5
$\begingroup$

Let $W=\bigcup_{n=1}^\infty S_n$ be the union of all symmetric groups $S_n$. For an element $w\in W$, denote by $\mathfrak{S}_w$ the Schubert polynomial associated to $w$, and by $\partial_w$ the divided difference operator associated to $w$.

Question: Let $u,v\in W$. Why is $$ \partial_u(\mathfrak{S}_u\mathfrak{S}_v)-\mathfrak{S}_v $$ always a positive polynomial, in the sense that all coefficients are non-negative integers?

Preliminary thoughts:

  • It is clear that $\partial_u(\mathfrak{S}_u\mathfrak{S}_v)$ is positive.

  • One may use the twisted Leipniz rule and induction on the length of $u$ to reduce the problem to an apparently simpler one. Indeed, let $s_i$ be the rightmost factor in a reduced expression of $u$. Then it suffices to show that $\partial_{us_i}(s_i\mathfrak{S}_u\partial_i\mathfrak{S}_v)$ is positive. (Here, $W$ acts on $\mathbb{Z}[x_1,x_2,x_3,\ldots]$ by permuting the variables.)

  • I was thinking to realize the polynomials in question as characters of representations, in the spirit of the work of M. Watanabe on KP modules, but had not much success.

Any help would be greatly appreciated. I computed many examples and cannot find a counter example. In fact, I have a stronger "positivity conjecture" which implies this one, and even to this stronger conjecture, I was not able to find neither a counterexample nor a proof.

$\endgroup$
  • $\begingroup$ Is this expression perhaps positive in Demazure key polynomials, or Demazure atoms? $\endgroup$ – Per Alexandersson Jul 11 '17 at 11:44
  • $\begingroup$ Demazure polynomials / atoms might be relevant for the question - thanks - I googled them just now. It raises the question if Demazure polynomials / atoms are positive themselves. $\endgroup$ – user66288 Jul 11 '17 at 13:09
  • $\begingroup$ Both Demazure polynomials and Demazure atoms are positive - there are several characterizations of these (as sum over lattice points in polytopes, as sum over (subset of) semi-standard tableaux, sum over skyline fillings...) $\endgroup$ – Per Alexandersson Jul 11 '17 at 19:08
  • $\begingroup$ Why don't you post your stronger conjecture too? $\endgroup$ – Wolfgang Jul 12 '17 at 12:08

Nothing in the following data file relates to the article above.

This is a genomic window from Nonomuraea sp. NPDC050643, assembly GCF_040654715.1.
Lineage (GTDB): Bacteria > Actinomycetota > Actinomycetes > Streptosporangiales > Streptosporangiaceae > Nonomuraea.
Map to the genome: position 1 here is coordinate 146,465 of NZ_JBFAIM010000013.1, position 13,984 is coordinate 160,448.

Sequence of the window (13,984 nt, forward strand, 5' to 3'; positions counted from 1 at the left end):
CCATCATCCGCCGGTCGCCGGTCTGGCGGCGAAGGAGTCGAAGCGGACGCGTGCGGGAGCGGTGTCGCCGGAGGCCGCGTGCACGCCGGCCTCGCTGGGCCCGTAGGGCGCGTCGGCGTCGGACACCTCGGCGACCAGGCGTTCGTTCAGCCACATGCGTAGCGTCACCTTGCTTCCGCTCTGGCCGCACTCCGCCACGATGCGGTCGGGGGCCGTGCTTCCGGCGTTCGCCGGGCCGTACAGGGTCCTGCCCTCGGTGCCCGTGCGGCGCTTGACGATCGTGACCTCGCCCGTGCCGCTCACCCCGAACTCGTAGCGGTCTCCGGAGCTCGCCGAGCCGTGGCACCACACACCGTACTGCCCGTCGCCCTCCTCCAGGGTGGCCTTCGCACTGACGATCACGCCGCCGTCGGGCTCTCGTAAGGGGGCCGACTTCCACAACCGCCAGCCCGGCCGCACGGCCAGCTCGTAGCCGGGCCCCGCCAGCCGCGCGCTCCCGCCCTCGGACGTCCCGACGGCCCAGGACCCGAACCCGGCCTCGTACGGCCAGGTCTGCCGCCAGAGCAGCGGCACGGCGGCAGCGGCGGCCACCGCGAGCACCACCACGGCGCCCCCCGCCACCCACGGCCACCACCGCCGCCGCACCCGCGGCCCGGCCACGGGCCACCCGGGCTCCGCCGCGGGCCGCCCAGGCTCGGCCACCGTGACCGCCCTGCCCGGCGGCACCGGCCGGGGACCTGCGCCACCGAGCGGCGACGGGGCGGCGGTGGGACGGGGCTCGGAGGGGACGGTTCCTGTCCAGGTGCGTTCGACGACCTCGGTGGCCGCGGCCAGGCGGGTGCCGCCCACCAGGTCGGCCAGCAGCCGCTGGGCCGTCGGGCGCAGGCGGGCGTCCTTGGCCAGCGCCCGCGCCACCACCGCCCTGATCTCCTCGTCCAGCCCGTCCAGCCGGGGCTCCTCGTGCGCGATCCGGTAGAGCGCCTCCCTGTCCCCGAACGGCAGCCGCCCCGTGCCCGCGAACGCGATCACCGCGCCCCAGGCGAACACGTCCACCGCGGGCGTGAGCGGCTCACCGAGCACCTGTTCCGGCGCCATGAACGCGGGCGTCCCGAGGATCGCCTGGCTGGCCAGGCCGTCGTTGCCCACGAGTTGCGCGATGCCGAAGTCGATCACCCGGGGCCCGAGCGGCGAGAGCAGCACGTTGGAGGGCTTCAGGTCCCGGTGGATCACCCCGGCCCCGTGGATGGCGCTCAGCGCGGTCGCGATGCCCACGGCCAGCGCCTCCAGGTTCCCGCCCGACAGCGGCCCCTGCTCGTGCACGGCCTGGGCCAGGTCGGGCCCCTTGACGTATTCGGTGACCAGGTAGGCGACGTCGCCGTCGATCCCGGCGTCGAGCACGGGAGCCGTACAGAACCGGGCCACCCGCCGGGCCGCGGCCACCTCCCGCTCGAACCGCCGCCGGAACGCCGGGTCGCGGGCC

• $\begingroup$ I was reluctant to post the stronger conjecture because it is less easy to state. Basically, if you expand the product $\partial_u(\mathfrak{S}_u\mathfrak{S}_v)$ via the twisted Leipniz rule and the lexicographically smallest reduced expression of $u$, you get many summands. One of them is $\mathfrak{S}_v$. I expect each of the summands to be a positive polynomial, but I am not completely sure about this, because I have only checked it heuristically for $u=s_\alpha$ - the case I am mostly interested in. $\endgroup$ – user66288 Jul 12 '17 at 15:55
2
$\begingroup$

You might want to try to prove Conjecture 1 in Kirillov's paper when the length difference between w and v is 2, starting from Liu's formula for skew divided difference operators in terms of /partial_{ij}.

$\endgroup$
1
$\begingroup$

I found the relevant literature for this question:

https://arxiv.org/abs/0705.4546

https://arxiv.org/abs/1409.7056

The keyword is "skew divided difference operator". In the first paper, Conjecture 1 states explicitely what I was trying to solve. An affirmative answer to this conjecture would immediately imply the positivity of the polynomial addressed in the original question.

As to the date of 2007, positivity of skew divided difference operators seems to be an open problem. If someone else knows other results in this direction (the second cited paper goes in the "right" direction), please comment below this answer.

$\endgroup$

Your Answer

By clicking “Post Your Answer”, you agree to our terms of service, privacy policy and cookie policy

Not the answer you're looking for? Browse other questions tagged or ask your own question.